At first, my mom was not in her element in the Ozarks. She remembers that as she drove to the next town over, she gripped the steering wheel and sweated with nerves because she was so completely unaccustomed to driving on roads that weren’t packed with cars. The emptiness of the highway unsettled her.

About six months after she and my dad moved to Missouri, my mom decided she was done. She wasn’t happy in Missouri, and my dad wasn’t happy that she wasn’t happy in Missouri. She caught a flight back to California and had no intention of returning to the Ozarks that my dad loved so much. She got a job at a Nissan dealership and was settling back into life as a California girl (“I remember I was sitting in the office at the dealership when they announced on TV that the Vietnam War was over,” she told me). But about four months later, my dad showed up at my grandparents’ house in California, where my mom was living. He missed her, and he wanted her in Missouri with him. She loved him. So back to the Ozarks she went. And she’s been there ever since.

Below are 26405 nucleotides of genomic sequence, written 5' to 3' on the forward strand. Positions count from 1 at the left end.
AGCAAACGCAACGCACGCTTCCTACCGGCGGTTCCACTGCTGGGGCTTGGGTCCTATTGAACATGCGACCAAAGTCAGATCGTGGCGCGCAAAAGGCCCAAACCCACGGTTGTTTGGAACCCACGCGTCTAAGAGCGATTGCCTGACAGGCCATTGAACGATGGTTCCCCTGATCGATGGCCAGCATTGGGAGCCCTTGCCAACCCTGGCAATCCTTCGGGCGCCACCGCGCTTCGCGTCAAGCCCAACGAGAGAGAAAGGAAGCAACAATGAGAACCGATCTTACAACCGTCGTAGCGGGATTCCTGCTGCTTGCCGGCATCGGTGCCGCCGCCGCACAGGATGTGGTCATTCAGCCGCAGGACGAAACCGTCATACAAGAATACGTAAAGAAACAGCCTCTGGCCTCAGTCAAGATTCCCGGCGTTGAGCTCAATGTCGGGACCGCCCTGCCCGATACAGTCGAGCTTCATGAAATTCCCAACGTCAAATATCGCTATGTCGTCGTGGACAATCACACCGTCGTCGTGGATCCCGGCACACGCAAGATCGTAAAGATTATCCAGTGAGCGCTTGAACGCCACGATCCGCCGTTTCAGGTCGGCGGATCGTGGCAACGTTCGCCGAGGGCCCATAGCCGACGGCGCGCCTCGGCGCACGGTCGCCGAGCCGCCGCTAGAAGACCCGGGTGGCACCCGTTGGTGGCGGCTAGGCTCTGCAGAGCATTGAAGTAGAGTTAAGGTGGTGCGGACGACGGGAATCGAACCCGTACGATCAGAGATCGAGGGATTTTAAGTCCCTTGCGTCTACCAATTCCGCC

It’s interesting to watch my mom in California as we visit my grandmother. It’s her home, and yet, it isn’t at all. Her childhood home in San Mateo has long since been sold (it’s staggering how much that tiny house is now worth), and now my grandmother lives north of San Francisco, in Sonoma County. My mom has so many memories in California. It is her childhood. She still says that she would be happy living there. (I mean, besides it being where she grew up, it certainly doesn’t hurt that northern California is astoundingly beautiful…and San Francisco sourdough bread is just heavenly.)

But Missouri is her home now.

I wonder about this. It hurts my heart a little bit to think that maybe this is how I will feel about Missouri someday—once my home, still could be if I really wanted it to be, but just isn’t anymore. Right now, I don’t feel that way. I feel like Missouri is my second home—the place where I spend a minority of my time, to be sure, but still, always, home.